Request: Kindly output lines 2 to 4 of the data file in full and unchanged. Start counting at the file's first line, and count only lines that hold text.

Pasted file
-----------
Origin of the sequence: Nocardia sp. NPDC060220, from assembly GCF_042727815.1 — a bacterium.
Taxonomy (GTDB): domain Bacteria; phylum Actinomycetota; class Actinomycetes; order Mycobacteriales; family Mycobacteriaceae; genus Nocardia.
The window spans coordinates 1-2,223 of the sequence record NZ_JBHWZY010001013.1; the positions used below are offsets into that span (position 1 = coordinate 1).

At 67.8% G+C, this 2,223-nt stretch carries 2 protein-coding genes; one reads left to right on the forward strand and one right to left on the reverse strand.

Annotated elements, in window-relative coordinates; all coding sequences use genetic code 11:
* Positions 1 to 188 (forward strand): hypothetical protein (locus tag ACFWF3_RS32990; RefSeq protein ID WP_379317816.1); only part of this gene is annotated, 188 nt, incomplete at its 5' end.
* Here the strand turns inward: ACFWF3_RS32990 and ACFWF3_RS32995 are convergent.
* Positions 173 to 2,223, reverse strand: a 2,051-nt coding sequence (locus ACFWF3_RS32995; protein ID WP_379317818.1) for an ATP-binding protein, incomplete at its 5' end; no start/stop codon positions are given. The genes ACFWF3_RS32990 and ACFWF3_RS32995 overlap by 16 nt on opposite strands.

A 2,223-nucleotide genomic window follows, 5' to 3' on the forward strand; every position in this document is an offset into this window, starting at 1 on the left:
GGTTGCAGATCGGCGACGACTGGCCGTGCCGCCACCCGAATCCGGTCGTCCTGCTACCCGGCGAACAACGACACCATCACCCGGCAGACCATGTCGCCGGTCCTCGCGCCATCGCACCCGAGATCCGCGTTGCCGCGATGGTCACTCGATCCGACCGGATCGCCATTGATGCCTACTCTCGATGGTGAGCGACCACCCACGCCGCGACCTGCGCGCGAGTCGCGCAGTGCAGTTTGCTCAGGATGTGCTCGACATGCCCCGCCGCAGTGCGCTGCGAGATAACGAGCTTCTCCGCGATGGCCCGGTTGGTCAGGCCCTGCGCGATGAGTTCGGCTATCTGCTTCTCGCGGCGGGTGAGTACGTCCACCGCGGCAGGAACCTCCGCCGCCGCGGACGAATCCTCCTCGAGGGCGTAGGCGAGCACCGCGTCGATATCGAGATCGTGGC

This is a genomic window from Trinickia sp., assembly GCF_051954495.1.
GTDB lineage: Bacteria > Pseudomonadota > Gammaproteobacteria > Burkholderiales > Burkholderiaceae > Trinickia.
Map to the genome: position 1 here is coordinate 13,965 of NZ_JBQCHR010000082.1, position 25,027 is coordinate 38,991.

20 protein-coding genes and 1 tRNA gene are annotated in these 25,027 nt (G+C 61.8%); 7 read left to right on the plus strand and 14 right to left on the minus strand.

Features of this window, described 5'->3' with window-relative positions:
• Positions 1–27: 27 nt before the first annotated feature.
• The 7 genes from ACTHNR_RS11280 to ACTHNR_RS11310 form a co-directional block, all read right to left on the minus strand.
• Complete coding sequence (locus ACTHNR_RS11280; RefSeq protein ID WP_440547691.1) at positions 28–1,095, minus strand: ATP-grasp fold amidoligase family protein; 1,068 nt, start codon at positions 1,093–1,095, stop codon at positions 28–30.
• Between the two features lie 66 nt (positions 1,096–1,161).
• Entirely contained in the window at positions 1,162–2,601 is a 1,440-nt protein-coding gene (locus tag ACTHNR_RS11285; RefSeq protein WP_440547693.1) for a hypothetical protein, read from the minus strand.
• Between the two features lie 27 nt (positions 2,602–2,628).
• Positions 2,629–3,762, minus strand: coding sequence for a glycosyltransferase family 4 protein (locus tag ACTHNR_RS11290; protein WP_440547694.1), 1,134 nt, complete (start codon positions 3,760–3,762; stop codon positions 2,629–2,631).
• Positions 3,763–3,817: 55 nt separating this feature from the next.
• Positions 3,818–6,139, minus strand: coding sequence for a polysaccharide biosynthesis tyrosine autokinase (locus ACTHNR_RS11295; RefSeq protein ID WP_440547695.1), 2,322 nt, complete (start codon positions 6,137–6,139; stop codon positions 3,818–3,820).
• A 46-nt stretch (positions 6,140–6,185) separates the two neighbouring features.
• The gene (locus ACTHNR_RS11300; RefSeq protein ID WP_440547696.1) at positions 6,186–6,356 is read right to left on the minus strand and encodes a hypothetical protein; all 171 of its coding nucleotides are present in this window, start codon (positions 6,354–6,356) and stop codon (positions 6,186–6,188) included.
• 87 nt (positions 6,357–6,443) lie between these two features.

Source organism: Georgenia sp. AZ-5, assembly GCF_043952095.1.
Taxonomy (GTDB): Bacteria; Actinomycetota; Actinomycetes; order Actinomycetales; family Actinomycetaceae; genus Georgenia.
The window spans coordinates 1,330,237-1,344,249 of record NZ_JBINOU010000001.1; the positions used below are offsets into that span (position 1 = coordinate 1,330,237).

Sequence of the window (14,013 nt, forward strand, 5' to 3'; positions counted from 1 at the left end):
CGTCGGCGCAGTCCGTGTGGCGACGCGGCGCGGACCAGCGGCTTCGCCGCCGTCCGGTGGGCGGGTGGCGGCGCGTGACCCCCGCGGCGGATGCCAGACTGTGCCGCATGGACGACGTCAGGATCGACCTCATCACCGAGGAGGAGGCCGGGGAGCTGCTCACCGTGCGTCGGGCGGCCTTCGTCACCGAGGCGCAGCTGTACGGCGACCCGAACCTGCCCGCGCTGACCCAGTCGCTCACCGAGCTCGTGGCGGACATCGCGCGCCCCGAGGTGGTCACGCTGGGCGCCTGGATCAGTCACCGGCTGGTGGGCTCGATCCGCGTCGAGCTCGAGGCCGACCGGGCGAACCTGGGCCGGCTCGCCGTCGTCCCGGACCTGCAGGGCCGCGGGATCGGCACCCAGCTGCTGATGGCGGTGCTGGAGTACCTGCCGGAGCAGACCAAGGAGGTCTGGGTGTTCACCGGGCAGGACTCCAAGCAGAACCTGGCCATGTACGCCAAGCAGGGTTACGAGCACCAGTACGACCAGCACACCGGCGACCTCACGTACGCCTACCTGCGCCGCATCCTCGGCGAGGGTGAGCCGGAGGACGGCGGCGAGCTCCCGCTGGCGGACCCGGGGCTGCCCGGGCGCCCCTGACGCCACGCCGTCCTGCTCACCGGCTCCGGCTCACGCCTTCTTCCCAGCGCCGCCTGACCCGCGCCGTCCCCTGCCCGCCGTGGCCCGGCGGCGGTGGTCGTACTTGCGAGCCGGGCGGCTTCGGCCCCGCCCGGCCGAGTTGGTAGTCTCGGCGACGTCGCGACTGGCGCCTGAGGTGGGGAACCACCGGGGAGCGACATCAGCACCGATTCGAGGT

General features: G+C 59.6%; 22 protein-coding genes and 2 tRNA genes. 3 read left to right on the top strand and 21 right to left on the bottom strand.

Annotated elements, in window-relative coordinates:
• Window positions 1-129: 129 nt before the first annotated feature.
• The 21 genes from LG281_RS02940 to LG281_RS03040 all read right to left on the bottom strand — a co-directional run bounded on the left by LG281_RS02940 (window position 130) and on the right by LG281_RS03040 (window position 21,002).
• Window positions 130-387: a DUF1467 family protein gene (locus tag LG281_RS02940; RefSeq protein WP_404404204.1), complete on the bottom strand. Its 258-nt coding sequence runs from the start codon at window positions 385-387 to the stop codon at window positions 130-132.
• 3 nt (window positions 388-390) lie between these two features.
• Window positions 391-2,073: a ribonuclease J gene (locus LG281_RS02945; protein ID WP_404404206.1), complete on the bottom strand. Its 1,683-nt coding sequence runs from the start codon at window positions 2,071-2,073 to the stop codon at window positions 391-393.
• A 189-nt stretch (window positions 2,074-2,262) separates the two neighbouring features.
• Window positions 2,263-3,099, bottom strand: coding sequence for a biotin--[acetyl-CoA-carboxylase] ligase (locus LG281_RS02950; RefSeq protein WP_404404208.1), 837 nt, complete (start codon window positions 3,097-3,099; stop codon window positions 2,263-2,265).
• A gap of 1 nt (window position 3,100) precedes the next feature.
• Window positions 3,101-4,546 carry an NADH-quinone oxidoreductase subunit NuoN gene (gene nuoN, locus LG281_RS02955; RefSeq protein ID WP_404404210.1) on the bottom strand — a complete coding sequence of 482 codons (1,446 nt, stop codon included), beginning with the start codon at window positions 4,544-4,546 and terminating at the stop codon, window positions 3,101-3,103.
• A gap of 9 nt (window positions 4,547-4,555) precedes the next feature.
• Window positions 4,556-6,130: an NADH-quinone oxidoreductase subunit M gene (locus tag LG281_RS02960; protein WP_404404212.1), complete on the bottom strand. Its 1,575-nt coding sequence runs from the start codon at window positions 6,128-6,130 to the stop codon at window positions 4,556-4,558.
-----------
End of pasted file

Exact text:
Taxonomy (GTDB): domain Bacteria; phylum Actinomycetota; class Actinomycetes; order Mycobacteriales; family Mycobacteriaceae; genus Nocardia.
The window spans coordinates 1-2,223 of the sequence record NZ_JBHWZY010001013.1; the positions used below are offsets into that span (position 1 = coordinate 1).

At 67.8% G+C, this 2,223-nt stretch carries 2 protein-coding genes; one reads left to right on the forward strand and one right to left on the reverse strand.